Abstract

The Century mine in northwest Queensland, Australia, is a major sediment-hosted zinc-lead-silver orebody, located within the western Mount Isa Basin. Stratiform, carbonaceous shale-hosted mineralization is developed within Proterozoic shale and siltstone sequences of the Lawn Hill Formation. CRA Exploration Pty Ltd (CRAE) discovered the Century deposit in 1990 and open pit mine development commenced in 1998 under the ownership of Pasminco Century Mine Limited (PCML). The deposit contains an identified mineral resource of 105 Mt @ 12.1% Zn + 1.7% Pb + 46 g/t Ag (Broadbent and Waltho, 1998) which is currently being mined at a rate of 5 Mt/y.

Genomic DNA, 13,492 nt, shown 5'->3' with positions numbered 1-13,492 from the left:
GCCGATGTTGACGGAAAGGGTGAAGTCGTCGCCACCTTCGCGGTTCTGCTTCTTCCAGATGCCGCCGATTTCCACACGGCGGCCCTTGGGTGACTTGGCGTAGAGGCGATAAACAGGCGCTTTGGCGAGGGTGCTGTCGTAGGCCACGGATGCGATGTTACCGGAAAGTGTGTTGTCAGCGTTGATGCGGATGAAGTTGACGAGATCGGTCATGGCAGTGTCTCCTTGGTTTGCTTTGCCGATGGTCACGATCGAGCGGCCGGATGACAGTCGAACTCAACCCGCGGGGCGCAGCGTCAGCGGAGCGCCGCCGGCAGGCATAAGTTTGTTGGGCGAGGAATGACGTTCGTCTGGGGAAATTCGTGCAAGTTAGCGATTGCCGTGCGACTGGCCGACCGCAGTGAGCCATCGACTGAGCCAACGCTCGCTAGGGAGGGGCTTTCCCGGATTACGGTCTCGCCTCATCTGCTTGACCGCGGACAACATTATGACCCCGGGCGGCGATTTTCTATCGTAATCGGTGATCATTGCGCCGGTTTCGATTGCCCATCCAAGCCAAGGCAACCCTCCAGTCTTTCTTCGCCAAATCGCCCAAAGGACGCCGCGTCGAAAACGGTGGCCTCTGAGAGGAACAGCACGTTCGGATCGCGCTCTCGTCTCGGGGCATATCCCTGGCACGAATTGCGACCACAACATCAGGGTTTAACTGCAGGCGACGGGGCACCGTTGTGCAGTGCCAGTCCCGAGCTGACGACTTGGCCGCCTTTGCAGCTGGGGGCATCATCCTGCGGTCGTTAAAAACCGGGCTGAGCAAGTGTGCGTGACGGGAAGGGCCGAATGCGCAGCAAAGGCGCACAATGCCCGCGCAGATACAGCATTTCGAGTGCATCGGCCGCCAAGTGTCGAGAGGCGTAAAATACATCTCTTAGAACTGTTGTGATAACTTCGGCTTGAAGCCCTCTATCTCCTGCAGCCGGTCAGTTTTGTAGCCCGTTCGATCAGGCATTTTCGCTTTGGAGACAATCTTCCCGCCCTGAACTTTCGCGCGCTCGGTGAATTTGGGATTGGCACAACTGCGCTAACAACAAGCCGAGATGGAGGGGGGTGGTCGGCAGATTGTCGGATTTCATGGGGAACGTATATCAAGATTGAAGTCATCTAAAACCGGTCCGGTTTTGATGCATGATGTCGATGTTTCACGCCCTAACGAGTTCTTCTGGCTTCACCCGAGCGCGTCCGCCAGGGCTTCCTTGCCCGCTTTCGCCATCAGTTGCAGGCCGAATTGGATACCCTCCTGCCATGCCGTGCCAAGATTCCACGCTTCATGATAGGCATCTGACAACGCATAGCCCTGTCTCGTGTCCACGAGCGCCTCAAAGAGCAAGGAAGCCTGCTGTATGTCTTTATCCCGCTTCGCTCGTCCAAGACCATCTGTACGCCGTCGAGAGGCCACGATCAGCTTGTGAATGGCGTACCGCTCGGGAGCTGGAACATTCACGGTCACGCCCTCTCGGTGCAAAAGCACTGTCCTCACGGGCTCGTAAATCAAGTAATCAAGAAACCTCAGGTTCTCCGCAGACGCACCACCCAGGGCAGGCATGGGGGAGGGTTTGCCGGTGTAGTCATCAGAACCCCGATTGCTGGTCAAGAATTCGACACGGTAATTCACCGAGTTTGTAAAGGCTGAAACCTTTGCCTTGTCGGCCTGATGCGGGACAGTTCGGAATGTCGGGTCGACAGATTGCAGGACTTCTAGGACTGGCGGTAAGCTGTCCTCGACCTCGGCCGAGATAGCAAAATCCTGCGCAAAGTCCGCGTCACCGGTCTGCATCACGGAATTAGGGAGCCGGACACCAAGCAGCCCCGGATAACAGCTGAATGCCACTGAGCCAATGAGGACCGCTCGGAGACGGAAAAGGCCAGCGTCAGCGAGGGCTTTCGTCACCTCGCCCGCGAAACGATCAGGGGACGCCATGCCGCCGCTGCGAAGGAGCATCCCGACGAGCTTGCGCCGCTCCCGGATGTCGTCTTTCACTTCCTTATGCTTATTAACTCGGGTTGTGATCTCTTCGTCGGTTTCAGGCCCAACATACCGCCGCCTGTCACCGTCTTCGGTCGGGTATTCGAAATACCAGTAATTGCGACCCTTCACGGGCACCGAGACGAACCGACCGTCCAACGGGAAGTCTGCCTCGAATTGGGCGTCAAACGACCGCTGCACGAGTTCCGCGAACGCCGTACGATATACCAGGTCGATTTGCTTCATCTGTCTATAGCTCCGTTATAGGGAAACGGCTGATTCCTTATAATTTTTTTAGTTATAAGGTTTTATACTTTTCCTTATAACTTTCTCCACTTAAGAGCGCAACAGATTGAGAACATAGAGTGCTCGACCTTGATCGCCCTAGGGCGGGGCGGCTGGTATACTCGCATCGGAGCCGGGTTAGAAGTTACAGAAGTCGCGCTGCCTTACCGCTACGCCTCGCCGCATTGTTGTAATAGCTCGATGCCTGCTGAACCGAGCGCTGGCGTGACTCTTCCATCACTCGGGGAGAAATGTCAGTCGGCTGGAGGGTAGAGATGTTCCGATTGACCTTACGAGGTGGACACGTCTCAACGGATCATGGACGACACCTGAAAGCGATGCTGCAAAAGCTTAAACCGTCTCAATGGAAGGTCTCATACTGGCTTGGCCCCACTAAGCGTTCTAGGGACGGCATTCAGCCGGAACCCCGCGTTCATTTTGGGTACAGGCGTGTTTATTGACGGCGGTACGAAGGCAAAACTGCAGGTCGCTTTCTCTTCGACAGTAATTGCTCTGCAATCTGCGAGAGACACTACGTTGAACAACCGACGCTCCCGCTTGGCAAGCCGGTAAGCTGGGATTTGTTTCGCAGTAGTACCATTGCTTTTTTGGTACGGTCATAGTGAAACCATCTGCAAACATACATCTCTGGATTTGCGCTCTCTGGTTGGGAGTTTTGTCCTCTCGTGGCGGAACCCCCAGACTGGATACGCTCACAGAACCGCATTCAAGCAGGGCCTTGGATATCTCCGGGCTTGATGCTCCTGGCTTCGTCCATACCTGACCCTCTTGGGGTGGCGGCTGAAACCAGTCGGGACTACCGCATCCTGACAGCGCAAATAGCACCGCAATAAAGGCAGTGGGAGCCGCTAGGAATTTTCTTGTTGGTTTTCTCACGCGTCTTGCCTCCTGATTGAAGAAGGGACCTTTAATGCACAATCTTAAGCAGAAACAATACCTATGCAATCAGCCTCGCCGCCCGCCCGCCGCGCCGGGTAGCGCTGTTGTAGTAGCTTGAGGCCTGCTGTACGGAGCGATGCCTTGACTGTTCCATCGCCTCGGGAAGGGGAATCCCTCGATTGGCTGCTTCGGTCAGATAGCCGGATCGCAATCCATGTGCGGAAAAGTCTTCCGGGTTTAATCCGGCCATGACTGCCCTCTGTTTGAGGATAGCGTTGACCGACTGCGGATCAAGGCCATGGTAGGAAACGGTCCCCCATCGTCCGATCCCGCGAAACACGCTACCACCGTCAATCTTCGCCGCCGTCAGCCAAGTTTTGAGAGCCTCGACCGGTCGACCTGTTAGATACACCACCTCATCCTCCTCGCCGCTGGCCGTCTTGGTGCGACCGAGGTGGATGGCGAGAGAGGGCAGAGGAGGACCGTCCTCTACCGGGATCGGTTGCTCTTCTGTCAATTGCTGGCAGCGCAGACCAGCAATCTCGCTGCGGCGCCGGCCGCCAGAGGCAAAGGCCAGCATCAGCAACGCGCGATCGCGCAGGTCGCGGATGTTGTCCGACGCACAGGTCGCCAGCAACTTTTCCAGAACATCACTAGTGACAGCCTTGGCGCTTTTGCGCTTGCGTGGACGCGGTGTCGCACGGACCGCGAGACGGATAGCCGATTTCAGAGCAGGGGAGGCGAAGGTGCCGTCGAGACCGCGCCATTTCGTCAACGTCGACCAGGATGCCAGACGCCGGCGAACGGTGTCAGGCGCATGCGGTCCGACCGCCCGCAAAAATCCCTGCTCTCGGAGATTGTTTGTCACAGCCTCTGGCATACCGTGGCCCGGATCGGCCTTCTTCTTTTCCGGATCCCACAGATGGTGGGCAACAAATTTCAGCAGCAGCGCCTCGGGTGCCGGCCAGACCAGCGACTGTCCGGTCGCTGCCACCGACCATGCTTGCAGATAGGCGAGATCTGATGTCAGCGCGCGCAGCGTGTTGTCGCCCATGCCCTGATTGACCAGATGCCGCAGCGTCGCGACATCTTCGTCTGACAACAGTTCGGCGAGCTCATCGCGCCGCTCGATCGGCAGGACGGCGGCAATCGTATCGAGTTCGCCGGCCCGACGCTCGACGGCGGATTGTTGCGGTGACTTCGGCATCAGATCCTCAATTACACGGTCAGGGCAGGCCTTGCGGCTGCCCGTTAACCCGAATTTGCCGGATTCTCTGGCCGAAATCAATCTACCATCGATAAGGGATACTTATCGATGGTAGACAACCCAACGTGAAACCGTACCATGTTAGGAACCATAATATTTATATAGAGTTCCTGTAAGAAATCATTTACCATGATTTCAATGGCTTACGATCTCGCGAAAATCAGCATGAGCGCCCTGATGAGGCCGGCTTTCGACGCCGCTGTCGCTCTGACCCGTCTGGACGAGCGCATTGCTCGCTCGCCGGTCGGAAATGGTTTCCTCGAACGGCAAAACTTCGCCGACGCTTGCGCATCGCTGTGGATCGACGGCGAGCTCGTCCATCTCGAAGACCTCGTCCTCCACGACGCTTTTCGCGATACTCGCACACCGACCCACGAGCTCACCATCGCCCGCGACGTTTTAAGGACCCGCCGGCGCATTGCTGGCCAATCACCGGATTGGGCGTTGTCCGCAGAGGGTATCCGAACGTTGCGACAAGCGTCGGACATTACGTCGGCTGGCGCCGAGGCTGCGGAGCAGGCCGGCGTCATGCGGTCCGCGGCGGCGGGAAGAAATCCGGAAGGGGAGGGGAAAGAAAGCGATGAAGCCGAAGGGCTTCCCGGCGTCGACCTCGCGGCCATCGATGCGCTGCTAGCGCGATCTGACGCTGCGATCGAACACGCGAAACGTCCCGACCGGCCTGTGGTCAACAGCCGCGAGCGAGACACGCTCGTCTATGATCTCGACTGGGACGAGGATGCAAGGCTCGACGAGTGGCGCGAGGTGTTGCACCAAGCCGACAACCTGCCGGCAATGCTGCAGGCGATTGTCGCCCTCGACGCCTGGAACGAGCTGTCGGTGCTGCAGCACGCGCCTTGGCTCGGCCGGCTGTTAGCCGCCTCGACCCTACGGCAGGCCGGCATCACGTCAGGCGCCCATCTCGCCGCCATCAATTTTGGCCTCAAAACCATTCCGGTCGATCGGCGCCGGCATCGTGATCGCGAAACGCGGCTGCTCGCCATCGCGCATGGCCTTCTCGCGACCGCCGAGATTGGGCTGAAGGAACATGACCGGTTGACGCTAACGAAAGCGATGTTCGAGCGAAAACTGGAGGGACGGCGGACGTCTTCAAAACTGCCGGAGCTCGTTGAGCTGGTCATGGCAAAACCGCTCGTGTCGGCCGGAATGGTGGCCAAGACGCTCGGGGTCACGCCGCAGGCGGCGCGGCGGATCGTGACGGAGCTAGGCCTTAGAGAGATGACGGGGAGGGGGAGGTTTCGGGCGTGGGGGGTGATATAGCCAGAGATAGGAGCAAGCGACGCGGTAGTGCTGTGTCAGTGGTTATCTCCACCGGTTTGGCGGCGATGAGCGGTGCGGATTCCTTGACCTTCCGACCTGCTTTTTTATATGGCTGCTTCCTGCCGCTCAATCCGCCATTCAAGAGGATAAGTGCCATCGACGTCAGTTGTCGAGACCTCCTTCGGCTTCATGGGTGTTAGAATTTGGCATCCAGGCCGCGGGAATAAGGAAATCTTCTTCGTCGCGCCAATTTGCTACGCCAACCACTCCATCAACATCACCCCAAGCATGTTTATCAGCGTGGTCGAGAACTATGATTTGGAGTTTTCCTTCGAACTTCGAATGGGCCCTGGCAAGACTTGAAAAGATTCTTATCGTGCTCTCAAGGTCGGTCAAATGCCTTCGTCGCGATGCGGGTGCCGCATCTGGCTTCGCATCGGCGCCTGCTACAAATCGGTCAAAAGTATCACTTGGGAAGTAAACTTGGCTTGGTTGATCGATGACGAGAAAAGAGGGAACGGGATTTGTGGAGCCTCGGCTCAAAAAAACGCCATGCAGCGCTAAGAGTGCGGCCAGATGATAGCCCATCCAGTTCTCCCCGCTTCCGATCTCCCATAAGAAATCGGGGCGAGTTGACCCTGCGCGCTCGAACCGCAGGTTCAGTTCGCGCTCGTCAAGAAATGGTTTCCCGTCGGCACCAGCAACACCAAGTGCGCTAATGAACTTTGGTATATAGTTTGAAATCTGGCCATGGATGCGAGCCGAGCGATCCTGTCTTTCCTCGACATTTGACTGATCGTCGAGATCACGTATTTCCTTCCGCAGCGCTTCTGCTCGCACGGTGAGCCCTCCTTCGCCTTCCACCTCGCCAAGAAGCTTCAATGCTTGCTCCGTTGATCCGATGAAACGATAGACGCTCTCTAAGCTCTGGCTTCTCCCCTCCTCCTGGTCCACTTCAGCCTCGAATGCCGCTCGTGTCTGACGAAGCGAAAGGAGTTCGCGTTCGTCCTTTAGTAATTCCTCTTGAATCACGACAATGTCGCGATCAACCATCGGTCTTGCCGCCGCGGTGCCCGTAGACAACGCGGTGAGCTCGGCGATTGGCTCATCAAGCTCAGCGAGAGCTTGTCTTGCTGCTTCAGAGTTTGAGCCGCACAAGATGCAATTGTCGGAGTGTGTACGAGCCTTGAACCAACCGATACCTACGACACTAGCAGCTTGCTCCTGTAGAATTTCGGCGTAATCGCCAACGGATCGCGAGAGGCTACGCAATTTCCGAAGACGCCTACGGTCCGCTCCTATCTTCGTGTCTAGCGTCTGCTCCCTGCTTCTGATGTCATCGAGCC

In December 1998, an exothermic reaction was observed between explosives spilt onto shale drill cuttings from a blasthole. This reaction is referred to as ‘reactive ground’ and has the potential to cause premature detonation of explosives in a charged blasthole with catastrophic consequences. The incident led to a subsequent geological and geochemical assessment of the different rock types at the Century deposit and their potential reactivity with ammonium nitrate-based (AN) explosive products. This assessment was conducted in an attempt to characterize zones safe for blasting with uninhibited AN-based explosive products. A direct result of this study is a set of procedures outlining the use of different AN-based explosives in areas defined as potentially reactive or non-reactive for the different lithologies present. Black shales contained in both the waste and mineralized sequences contain the sulfide mineral pyrite (FeS2), which is thermodynamically unstable with AN contained in commonly used explosives. The potential reactivity of partially weathered pyrite can ultimately result in the decomposition of an AN-based explosive. It was determined that only pyritic black shales showed any potential to react with AN, irrespective of their position in the stratigraphic sequence. Other lithologies present at Century, including Proterozoic sandstone and Cambrian limestone, are classified as non-reactive with AN. This is a geological risk management situation present at the Century mine.

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